See NASA Crash A Satellite Into An Asteroid To Protect Earth

NASA launched a rocket known as DART into an asteroid called Dimorphos.

By Charlene Badasie | Published

A NASA spacecraft struck an asteroid almost seven million miles away in a test designed to prevent potentially devastating collisions with Earth. Known as DART (Double Asteroid Redirection Test), the vessel crashed into the Dimorphos asteroid at about 23:00 GMT on September 26th. The United States space agency live streamed the test from its mission operations center outside Washington, DC.

Cheers could be heard from engineers in the NASA control room as second-by-second images of the football stadium-sized asteroid grew larger and ultimately filled the screens of the webcast. DART eventually lost its signal, confirming it had crashed into Dimorphos. “Impact confirmed for the world’s first planetary defense test mission,” said a graphic that appeared on the live stream via CNN.

asteroid mass extinction

The event was NASA’s first full-scale demonstration of deflection technology that can protect the planet. “For the first time ever, we will measurably change the orbit of a celestial body in the universe,” Head of the Johns Hopkins University Applied Physics Laboratory’s Space Exploration Sector, Robert Braun told the publication. However, its success will not be known until further ground-based telescope observations are completed in October.

Launched by a SpaceX rocket in November 2021, the Double Asteroid Redirection Test made most of its voyage under the guidance of NASA’s flight directors. Control was handed over to an autonomous onboard navigation system in the final hours of its journey. Its s celestial target orbited a parent asteroid five times larger called Didymos as part of a binary pair with the same name – the Greek word for twin.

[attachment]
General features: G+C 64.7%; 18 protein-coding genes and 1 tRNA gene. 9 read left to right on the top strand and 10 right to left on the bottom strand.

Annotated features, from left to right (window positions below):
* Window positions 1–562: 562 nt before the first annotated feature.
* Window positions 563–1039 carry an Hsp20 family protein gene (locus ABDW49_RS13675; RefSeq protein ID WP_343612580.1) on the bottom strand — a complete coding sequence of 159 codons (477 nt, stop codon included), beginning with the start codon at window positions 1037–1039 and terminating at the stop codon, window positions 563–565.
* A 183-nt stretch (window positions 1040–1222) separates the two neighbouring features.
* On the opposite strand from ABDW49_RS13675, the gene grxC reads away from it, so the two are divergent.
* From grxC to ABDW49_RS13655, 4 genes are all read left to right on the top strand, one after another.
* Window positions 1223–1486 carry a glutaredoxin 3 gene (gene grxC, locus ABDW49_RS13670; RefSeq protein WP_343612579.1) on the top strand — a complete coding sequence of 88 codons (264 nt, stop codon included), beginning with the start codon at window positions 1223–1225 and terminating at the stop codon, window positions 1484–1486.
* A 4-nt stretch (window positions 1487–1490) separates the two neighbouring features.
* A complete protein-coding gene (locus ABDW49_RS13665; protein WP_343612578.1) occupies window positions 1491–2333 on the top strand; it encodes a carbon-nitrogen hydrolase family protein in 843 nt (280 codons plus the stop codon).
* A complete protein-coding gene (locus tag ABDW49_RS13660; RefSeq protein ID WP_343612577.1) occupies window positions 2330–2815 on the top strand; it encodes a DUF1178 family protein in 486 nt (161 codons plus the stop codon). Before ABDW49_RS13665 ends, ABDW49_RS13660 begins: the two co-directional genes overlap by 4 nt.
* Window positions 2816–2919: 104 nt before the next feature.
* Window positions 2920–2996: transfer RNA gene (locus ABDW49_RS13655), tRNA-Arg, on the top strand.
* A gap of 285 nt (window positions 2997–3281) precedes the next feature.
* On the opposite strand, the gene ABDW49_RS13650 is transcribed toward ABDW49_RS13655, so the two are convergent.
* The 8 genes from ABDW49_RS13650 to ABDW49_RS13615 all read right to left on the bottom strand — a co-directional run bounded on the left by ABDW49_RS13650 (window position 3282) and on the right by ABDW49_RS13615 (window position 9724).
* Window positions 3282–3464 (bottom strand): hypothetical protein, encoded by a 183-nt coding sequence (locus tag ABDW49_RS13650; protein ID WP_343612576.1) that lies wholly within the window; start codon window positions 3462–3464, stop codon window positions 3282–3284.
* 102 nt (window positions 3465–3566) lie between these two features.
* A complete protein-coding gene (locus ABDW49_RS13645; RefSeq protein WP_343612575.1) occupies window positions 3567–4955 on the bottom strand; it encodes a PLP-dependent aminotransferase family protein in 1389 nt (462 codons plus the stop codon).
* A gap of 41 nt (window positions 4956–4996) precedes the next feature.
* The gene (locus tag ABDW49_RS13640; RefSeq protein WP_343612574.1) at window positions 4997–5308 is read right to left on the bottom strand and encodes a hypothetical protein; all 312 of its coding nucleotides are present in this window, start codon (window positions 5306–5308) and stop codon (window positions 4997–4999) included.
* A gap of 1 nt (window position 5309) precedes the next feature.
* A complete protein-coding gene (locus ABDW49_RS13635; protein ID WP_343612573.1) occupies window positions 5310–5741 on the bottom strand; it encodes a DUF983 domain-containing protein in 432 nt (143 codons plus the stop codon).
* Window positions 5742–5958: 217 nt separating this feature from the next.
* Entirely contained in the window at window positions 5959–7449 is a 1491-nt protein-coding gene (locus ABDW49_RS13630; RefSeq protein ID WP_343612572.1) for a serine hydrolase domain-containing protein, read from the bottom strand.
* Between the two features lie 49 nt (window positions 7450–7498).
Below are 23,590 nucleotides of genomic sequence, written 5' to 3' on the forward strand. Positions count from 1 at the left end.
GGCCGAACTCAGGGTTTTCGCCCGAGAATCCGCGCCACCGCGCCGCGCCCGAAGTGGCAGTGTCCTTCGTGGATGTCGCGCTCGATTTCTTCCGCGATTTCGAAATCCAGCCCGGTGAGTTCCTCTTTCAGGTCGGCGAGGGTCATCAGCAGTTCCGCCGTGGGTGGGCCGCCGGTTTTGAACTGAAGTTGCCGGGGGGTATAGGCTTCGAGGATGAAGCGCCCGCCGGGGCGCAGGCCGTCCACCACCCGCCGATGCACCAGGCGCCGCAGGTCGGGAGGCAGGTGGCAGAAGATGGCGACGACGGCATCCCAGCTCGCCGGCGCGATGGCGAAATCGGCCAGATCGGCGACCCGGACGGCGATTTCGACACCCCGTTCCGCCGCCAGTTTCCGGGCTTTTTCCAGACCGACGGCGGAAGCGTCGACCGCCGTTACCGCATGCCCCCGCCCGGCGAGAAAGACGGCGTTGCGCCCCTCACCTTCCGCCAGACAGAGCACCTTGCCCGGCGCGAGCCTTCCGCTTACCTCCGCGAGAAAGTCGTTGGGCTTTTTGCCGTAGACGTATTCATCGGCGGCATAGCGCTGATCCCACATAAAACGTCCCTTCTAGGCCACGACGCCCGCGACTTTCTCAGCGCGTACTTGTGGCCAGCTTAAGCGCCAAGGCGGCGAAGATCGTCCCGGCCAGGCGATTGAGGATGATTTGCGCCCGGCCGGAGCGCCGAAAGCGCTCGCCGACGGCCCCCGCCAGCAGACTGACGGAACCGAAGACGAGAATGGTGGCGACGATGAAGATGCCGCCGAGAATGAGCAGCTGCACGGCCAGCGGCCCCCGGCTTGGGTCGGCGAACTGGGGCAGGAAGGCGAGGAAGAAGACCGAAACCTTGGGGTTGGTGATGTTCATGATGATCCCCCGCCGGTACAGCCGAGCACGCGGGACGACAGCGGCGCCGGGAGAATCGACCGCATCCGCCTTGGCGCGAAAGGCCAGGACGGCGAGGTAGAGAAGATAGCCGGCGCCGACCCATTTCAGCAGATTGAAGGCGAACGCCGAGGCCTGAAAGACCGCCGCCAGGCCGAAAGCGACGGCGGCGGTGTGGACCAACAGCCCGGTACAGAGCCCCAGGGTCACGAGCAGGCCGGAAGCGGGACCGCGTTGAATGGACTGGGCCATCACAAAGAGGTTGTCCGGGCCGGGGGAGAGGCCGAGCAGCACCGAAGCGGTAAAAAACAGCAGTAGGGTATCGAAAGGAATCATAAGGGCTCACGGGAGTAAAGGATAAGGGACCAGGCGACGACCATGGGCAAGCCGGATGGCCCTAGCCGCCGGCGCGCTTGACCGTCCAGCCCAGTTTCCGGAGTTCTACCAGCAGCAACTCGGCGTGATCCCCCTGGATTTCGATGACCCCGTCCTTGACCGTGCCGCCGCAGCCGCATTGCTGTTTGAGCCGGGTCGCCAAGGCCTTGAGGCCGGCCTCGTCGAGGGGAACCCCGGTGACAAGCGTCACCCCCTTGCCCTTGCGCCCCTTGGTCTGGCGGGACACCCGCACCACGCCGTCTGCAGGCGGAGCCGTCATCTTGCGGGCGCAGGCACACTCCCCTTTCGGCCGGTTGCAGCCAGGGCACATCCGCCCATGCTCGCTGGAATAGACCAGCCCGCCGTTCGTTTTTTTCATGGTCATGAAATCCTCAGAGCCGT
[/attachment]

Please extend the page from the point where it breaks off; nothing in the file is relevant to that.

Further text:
Before the test, NASA scientists assured the public that neither object presented any actual threat to Earth. They also added that due to the distance, DART would create a new existential hazard by mistake. Dimorphos and Didymos are tiny compared with the cataclysmic Chicxulub asteroid that struck Earth around 66 million years ago. The impact wiped out three-quarters of the world’s plant and animal species, including dinosaurs.

Interestingly, smaller asteroids are far more common and pose a greater theoretical concern. This made the Didymos pair suitable test subjects for their size, according to NASA scientists and planetary defense experts. Calculations of the starting location and orbital period of Dimorphos were confirmed during a six-day observation period in July, News24 reports. The moonlet is one of the smallest astronomical objects to receive a permanent name and one of 27,500 known near-Earth asteroids tracked by NASA.

The Double Asteroid Redirection Test is just the latest of several NASA missions to explore and interact with asteroids in recent years. The exploration includes primordial rocky remnants from the solar system’s formation more than 4.5 billion years ago. The space agency also launched a probe on a voyage to the Trojan asteroid clusters orbiting near Jupiter last year.

Meanwhile, the grab-and-go spacecraft OSIRIS-REx is on its way back to Earth with a sample it collected in 2020 from the asteroid Bennu. The cost of the DART project is estimated to be about $330m, far below some of NASA’s more ambitious space missions.